Chapter Two of the Piaget Solstice collection maintains the energy of Chapter One, which was focused on the artistry of Haute Couture fashions. Now, it has turned its attention to strongly coloured gemstones, mixed metals and avant-garde forms. We had the pleasure of speaking with Christophe Bourrie, the High Jewellery and Exceptional Creations Global Director of Piaget, to ask him a few questions about what makes this instalment so unique.
Introducing Piaget Solstice Chapter Two
“Chapter Two tells the second part of our Solstice story,” says Bourrie. “After a first chapter inspired by voluptuous and fluid Haute Couture gowns, the Solstice Chapter Two collection takes this precious mix of fun and craft further: Solstice’s second instalment is all about laughter and long conversations under the shimmering moon. The brightness of peoples’ smiles, the warmth of their laughs, the echoes of their glasses clinking as they cheer. The heart of the party vigorously pumps a flow of energy, travelling through the cocktails that are poured into the glasses”.
These cocktails are brought to life through seven high-jewellery rings. Many of these rings feature a unique cushion-cut gemstone. The largest of these stones can be found in the high-jewellery Lemon Fizz cocktail ring, which boasts a 12-carat cushion-cut yellow sapphire. This one-of-a-kind sapphire is set amongst clusters of emeralds, citrines, chrysoprases and diamonds to further accentuate its perfect yellow hue.
The second-largest coloured gem featured in the collection is the 9.99-carat rubellite from the Lady Pink ring. The colourful creativity continues with an 8-carat indicolite tourmaline in the Royal Blue ring; a 6.14-carat orange spessartite in the Sweet Paradise ring, and a 5.09-carat pink sapphire in the Bay Breeze ring. And let’s not forget the Shimmering Savor ring with a special old-mine cushion-cut diamond of 4.03 carats. Old mine-cut diamonds are few and far between these days in high jewellery collections. Their distinctive look differs greatly in shape and diamond proportions from those usually seen today.
Piaget Solstice Cocktail Rings
According to Bourrie, these cocktail rings were by far the most difficult pieces to create: “The cocktail rings which play an important role in this second chapter were a challenge. They strongly rely on Piaget’s unique expertise in gemmology and craftsmanship. To reproduce the volume, colours and textures of the cocktails’ ingredients, the Piaget ateliers and their faithful craftsmen worked for months, pushing the limits of their excellence to create unique pieces”.
At a glance, you can tell that each of these rings is a true feat of engineering. High-quality gemstones were sourced from all over the world and manipulated in the Piaget workshops to create the most detailed and meticulous design details, no matter how small. The Audacious Savory ring, which we haven’t mentioned yet, is a masterful work of gemstone mosaic. Featuring spessartites and brown and white diamonds, each gem is set at a different height, creating a unique texture and sense of dimension to the piece. The Royal Blue Ring is set with a detailed sculpted peridot lime-wedge set with diamonds that sits flush against the brim of the deep blue stone. Although delicate in appearance, it took time to create this lime wedge as it was hand-sculpted by Piaget’s in-house glyptic masters. The Lady Pink ring has a diamond pave straw that seems to submerge itself into the depths of its 9.99-carat cushion-cut rubellite, and the Bay Breeze ring features a floral arrangement of orange slices and mint leaves, created from rose gold set with emeralds, spinels, sapphires, spessartite and diamonds. Also, these pieces feature rough diamonds, creating the illusion that these precious cocktails are “on the rocks”.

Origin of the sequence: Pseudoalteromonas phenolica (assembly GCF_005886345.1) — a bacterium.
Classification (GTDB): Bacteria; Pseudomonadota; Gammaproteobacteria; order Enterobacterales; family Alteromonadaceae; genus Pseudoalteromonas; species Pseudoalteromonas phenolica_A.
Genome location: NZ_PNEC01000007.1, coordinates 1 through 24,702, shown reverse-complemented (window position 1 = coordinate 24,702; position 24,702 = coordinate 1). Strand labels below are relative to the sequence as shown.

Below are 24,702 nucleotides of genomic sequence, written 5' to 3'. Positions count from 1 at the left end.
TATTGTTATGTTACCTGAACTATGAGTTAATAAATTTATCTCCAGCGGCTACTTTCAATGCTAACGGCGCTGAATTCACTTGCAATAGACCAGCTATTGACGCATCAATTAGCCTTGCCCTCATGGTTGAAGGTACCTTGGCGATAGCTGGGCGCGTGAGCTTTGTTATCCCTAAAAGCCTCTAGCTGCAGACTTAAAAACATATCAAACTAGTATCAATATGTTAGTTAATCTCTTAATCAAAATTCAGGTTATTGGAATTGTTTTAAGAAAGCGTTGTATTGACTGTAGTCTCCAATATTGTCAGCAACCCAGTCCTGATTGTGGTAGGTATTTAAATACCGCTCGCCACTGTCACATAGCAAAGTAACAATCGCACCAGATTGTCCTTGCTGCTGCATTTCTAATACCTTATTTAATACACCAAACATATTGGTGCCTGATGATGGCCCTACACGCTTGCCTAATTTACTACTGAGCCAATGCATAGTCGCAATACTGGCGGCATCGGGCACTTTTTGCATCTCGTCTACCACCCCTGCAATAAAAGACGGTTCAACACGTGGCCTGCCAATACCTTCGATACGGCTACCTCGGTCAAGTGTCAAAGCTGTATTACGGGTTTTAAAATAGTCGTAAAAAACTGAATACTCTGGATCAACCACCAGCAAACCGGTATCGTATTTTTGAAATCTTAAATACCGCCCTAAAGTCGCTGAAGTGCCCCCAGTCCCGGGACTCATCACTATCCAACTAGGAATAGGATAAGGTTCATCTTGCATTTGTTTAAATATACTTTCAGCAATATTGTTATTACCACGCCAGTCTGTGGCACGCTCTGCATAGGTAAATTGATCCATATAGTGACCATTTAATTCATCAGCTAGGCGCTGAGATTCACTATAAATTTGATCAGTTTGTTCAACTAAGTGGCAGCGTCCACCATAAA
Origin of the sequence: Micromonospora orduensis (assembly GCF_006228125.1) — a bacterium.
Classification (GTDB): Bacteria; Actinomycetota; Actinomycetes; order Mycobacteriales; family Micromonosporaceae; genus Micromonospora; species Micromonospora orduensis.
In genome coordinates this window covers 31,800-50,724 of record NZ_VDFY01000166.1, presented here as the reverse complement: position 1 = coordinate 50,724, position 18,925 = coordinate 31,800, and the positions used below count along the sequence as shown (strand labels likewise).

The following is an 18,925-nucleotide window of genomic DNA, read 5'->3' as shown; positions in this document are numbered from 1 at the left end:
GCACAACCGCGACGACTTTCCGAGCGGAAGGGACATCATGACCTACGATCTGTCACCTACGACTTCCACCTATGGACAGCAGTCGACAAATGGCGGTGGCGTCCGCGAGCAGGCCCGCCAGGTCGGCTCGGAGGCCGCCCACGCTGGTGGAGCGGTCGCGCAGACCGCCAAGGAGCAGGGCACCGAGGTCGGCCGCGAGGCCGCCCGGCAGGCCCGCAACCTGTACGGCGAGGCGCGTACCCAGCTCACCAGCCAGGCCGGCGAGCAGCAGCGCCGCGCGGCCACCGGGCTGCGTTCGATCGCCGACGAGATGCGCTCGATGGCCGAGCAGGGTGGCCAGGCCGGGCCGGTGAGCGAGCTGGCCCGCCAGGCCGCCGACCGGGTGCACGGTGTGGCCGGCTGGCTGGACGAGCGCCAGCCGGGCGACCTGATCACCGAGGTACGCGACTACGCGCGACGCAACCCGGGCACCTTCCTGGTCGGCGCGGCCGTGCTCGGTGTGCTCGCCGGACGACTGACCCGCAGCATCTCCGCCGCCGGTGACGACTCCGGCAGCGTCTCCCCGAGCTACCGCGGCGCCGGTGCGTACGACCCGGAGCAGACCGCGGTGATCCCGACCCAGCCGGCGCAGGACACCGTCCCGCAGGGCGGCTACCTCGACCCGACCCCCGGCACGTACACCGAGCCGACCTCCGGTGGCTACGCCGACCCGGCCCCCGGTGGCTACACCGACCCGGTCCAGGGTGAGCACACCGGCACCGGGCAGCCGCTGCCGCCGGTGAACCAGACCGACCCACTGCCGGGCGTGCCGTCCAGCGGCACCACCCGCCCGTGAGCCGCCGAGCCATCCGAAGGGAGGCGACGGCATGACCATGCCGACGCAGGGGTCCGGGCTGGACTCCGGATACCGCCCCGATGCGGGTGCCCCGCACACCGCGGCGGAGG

Piaget Solstice Chapter Two Highlights
Transformability is a key element seen throughout this second chapter. The Shimmering Savor transformable high jewellery necklace can be worn in three ways. Composed of two separate necklaces - a diamond collar necklace and a simple pear-shaped diamond pendant - the two can be combined to form one show-stopping high jewellery piece. Four of the cocktail rings featured in Chapter Two are also transformable. One can remove the detailed fruity external jackets from the Royal Blue, Lady Pink, Bay Breeze, Lemon Fizz, and Sweet Paradise rings to reveal a simple gemstone solitaire ring.
Another highlight of the collection is the three high-jewellery watches. Piaget is famed for its complex dials created from unusual materials, and this suite of watches is no different. The Festive Sharing watch has a hand-painted enamel dial by famed artist Anita Porchet, who has collaborated with important watch brands like Patek Philippe, Vacheron Constantin and Fabergé. The background of the Joyful Sharing watch dial is also hand-painted by Porchet and set with hand-carved mother of pearl and peridot glyptic, produced by Dick Steenman, a master engraver and miniature sculptor who has previously collaborated with the Maison.
Finally, the Gleaming Savor watch is fitted with a dial created from a mosaic of sycamore wood, straw and elytron marquetry, a form of inlay work created from the wing cases of a beetle. Now that is something different! When asked about a third chapter, Bourrie says: “There is a French saying, never two without three”! We look forward to seeing what this third and final chapter will bring.